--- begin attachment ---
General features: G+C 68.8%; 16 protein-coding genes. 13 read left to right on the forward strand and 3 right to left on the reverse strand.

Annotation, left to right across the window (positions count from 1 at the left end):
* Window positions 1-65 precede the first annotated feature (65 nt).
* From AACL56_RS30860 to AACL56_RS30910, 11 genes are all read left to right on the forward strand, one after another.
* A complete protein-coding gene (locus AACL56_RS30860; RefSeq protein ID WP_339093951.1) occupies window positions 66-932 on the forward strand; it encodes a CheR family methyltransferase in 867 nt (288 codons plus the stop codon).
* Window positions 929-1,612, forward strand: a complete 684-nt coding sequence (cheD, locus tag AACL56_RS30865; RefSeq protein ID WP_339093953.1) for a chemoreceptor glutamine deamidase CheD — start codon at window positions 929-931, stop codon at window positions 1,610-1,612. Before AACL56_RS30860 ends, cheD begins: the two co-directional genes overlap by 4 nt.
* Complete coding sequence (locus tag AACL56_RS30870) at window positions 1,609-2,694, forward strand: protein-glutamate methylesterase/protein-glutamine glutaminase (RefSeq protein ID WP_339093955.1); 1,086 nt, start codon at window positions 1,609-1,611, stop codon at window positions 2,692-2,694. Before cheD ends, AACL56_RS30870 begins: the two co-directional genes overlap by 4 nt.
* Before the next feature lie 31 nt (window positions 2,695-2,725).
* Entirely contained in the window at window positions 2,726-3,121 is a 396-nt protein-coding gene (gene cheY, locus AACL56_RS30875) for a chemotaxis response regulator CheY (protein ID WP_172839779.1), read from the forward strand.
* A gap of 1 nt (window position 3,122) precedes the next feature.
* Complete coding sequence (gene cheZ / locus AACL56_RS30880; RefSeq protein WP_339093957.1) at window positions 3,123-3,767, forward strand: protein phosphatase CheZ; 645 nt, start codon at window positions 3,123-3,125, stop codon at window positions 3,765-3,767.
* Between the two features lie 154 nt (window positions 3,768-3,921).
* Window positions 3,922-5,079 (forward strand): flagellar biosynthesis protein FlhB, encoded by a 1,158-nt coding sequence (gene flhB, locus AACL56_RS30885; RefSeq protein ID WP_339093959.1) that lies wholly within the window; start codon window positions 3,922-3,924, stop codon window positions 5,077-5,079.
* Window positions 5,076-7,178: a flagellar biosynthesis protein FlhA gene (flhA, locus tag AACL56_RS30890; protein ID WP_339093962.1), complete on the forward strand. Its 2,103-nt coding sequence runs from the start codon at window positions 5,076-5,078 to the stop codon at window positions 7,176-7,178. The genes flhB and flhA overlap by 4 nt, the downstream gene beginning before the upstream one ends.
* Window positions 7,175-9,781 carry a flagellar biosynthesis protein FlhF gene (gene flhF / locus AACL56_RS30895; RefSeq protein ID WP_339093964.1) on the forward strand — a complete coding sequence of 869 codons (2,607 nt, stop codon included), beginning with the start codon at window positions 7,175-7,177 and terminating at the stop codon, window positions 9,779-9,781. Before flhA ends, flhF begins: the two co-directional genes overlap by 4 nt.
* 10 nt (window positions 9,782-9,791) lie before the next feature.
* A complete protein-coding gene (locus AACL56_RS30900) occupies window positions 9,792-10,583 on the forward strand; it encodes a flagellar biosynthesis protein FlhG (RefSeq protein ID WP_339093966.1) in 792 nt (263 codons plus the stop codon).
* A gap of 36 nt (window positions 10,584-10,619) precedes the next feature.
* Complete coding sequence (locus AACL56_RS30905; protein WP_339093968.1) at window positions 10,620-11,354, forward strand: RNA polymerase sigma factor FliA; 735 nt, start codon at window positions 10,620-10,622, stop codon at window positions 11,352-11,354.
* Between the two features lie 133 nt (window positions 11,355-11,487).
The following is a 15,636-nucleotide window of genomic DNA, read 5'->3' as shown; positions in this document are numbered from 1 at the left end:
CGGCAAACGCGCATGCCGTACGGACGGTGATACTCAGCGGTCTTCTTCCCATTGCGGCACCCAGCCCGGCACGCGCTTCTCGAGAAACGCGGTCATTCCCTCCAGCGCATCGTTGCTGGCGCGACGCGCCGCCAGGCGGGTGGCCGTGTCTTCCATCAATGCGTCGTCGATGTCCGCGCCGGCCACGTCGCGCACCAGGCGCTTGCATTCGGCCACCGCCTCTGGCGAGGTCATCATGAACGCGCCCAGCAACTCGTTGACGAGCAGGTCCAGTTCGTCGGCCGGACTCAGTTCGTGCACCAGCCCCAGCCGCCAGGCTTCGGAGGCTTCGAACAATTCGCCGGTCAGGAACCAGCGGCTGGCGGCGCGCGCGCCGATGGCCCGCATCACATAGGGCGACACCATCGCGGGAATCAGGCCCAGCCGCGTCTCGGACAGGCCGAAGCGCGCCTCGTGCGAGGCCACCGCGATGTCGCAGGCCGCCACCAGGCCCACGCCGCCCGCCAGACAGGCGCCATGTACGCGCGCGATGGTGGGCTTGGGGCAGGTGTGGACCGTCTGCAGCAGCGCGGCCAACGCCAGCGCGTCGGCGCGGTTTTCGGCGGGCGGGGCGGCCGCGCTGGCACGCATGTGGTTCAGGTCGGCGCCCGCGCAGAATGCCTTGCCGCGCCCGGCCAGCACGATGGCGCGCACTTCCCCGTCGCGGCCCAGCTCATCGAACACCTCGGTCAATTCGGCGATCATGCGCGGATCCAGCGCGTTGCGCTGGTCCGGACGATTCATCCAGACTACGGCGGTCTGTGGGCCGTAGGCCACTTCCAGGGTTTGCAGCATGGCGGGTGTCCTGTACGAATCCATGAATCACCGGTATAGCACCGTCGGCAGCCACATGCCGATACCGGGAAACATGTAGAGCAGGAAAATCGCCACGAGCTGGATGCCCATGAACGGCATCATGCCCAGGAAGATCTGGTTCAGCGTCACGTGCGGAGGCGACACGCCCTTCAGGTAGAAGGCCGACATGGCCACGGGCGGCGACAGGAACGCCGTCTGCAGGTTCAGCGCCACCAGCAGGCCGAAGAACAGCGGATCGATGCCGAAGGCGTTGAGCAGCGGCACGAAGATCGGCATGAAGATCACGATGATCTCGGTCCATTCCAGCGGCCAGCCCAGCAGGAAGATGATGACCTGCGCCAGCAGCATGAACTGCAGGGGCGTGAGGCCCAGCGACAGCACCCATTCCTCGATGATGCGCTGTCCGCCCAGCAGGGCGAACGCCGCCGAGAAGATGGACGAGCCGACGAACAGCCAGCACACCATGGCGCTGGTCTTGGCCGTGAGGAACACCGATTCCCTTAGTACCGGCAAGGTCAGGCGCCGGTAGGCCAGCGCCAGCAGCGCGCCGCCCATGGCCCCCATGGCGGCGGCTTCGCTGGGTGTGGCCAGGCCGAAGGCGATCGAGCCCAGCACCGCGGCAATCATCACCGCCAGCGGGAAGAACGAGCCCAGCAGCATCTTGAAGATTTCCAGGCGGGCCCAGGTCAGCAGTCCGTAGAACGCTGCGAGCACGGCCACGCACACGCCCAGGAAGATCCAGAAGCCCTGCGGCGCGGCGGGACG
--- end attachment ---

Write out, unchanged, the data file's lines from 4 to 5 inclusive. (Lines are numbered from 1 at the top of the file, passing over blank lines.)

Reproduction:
* From AACL56_RS30860 to AACL56_RS30910, 11 genes are all read left to right on the forward strand, one after another.
* A complete protein-coding gene (locus AACL56_RS30860; RefSeq protein ID WP_339093951.1) occupies window positions 66-932 on the forward strand; it encodes a CheR family methyltransferase in 867 nt (288 codons plus the stop codon).